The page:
The Bombay Stock Exchange’s (BSE) proposed merger with the United Stock Exchange (USE) has been granted approval by the BSE’s shareholders, thus laying out positive signs for the BSE as it challenges rivals, NSE & MCX for FX trading.
In filings issued by the court, equity shareholders of the BSE voted in favour of the venue’s decision to acquire the currency focused exchange, USE.
The merger, that was initially proposed in May earlier this year, will proceed to its next phase where both parties will now be filing necessary petitions at the financial capital’s High Court seeking its sanction to the proposed scheme.
BSE aims to enhance its current stake in USE which stands at 14.56 per cent. USE is one of India’s most recent exchanges, the venue was launched in 2010 and offers a range of currency futures contracts against the rupee.
ACY Securities Supports ASIC’s Product Intervention OrderGo to article >>
The latest news follows on from a spree of yes votes the BSE needs before the merger is accepted. The Competition Commission of India (CCI) and the Securities and Exchange Board of India (SEBI) have already given their approval to the proposed merger.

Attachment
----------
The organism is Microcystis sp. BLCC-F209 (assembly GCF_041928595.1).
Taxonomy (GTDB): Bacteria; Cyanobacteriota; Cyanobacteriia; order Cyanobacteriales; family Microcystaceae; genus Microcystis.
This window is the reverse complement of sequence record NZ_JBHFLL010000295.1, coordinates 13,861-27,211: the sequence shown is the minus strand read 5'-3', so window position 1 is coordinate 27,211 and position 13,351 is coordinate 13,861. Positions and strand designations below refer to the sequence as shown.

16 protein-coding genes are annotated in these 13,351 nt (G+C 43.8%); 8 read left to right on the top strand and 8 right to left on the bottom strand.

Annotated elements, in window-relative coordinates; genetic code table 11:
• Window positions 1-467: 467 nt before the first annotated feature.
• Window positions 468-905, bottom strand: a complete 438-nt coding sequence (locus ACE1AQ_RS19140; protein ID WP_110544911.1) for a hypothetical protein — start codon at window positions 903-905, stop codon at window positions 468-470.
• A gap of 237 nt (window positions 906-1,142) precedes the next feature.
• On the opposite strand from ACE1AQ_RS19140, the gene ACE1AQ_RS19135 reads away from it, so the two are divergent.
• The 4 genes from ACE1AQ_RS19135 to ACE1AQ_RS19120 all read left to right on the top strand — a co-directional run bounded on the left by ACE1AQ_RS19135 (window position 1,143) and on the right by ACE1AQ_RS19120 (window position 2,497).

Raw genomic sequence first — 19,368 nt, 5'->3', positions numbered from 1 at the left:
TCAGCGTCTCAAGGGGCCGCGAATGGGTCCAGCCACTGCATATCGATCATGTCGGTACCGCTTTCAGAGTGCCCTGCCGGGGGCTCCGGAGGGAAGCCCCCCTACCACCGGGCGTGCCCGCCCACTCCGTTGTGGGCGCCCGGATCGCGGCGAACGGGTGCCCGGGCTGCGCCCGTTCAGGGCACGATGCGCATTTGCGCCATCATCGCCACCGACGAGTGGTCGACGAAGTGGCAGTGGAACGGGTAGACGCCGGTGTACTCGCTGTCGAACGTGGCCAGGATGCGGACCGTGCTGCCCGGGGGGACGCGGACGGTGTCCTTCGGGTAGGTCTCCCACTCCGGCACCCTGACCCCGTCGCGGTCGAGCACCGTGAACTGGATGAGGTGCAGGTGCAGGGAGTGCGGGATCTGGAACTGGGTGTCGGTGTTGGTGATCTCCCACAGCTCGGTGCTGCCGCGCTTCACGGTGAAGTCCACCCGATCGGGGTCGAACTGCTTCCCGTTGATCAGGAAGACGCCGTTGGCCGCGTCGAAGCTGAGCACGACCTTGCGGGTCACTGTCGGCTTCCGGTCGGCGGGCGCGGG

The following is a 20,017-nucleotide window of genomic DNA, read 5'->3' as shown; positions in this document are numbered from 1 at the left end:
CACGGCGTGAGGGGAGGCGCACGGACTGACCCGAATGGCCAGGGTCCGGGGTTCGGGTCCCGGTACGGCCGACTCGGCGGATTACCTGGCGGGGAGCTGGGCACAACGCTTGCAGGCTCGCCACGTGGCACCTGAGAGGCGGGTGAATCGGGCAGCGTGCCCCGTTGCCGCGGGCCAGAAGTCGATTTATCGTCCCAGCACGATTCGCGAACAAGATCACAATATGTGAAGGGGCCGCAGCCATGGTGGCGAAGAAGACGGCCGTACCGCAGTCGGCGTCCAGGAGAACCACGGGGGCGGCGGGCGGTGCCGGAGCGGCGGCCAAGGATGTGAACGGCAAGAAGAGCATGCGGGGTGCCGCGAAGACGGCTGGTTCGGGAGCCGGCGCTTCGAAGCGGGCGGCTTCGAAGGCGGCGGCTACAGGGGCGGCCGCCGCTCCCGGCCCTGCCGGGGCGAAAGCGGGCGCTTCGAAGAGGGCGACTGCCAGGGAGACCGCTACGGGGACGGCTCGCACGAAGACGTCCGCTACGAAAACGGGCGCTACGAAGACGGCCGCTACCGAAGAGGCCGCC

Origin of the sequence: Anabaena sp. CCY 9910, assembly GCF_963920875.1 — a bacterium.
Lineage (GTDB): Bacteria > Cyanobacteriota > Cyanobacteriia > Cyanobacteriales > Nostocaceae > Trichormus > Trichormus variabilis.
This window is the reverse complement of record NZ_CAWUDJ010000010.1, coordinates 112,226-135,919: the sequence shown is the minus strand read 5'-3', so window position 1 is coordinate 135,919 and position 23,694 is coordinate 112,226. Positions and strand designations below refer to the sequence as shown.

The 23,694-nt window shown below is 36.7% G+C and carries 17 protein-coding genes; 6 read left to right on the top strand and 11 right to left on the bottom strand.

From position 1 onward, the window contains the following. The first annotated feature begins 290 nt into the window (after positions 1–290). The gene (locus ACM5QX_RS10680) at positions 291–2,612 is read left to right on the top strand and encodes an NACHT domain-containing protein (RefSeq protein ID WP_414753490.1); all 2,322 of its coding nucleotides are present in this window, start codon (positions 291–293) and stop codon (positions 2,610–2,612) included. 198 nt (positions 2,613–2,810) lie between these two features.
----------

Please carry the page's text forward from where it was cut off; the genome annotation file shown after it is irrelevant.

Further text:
The USE and the BSE are part of a pact of exchanges that offer connectivity to India’s thriving currency derivatives market. The USE represents the commitment of 26 public and private sector banks and allows trading in four currency pairs – USD/INR, EUR/INR, GBP/INR and JPY/INR USE.
India’s financial market operators were also informed about the first forced merger in the country between fraud-ridden NSEL with its technology provider, FTIL. The government issued a notice to merge the two interests in the interest of public safety. Over 13,000 investors were affected by the alleged fiasco, with the firm’s directors facing criminal proceedings.
The BSE was the most recent entrant into India’s currency trading sector. The exchange has seen strong gains in its trading volumes since launching in autumn last year, the firm surpassing USE in its market share. The BRICS nation introduced currency futures in 2008, in its initial launch period two exchanges offered the INR/USD contract, in addition users benefited from commission free trading as exchanges aimed to increase trading volumes. During its peak, the average daily trading volume was above $5 billion.
India’s currency, the rupee, was one of the worst performing in 2013 after facing a 20% drop against the greenback. Since the country elected a new prime minister markets have stabilised and the currency has recovered, however still trailing in the red zone.